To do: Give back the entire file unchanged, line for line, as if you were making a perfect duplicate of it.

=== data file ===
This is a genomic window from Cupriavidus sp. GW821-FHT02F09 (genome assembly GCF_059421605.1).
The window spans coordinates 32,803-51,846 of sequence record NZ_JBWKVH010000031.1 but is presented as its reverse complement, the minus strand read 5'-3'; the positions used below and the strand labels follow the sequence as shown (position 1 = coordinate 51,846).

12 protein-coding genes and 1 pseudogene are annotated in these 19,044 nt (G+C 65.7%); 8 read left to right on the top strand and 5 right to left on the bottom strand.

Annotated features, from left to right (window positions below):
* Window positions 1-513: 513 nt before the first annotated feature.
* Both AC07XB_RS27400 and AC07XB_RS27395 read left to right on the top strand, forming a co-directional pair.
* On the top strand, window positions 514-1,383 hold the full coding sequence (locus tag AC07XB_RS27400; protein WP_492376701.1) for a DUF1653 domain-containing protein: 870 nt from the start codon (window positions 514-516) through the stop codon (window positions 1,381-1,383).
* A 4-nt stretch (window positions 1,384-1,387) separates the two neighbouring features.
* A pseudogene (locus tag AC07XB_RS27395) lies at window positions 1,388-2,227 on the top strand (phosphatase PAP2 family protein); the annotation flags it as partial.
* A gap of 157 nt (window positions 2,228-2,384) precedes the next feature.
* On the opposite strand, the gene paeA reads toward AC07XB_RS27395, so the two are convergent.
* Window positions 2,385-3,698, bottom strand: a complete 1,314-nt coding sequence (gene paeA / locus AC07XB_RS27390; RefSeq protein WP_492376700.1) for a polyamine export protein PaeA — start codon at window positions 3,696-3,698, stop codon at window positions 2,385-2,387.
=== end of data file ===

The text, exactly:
This is a genomic window from Cupriavidus sp. GW821-FHT02F09 (genome assembly GCF_059421605.1).
The window spans coordinates 32,803-51,846 of sequence record NZ_JBWKVH010000031.1 but is presented as its reverse complement, the minus strand read 5'-3'; the positions used below and the strand labels follow the sequence as shown (position 1 = coordinate 51,846).

12 protein-coding genes and 1 pseudogene are annotated in these 19,044 nt (G+C 65.7%); 8 read left to right on the top strand and 5 right to left on the bottom strand.

Annotated features, from left to right (window positions below):
* Window positions 1-513: 513 nt before the first annotated feature.
* Both AC07XB_RS27400 and AC07XB_RS27395 read left to right on the top strand, forming a co-directional pair.
* On the top strand, window positions 514-1,383 hold the full coding sequence (locus tag AC07XB_RS27400; protein WP_492376701.1) for a DUF1653 domain-containing protein: 870 nt from the start codon (window positions 514-516) through the stop codon (window positions 1,381-1,383).
* A 4-nt stretch (window positions 1,384-1,387) separates the two neighbouring features.
* A pseudogene (locus tag AC07XB_RS27395) lies at window positions 1,388-2,227 on the top strand (phosphatase PAP2 family protein); the annotation flags it as partial.
* A gap of 157 nt (window positions 2,228-2,384) precedes the next feature.
* On the opposite strand, the gene paeA reads toward AC07XB_RS27395, so the two are convergent.
* Window positions 2,385-3,698, bottom strand: a complete 1,314-nt coding sequence (gene paeA / locus AC07XB_RS27390; RefSeq protein WP_492376700.1) for a polyamine export protein PaeA — start codon at window positions 3,696-3,698, stop codon at window positions 2,385-2,387.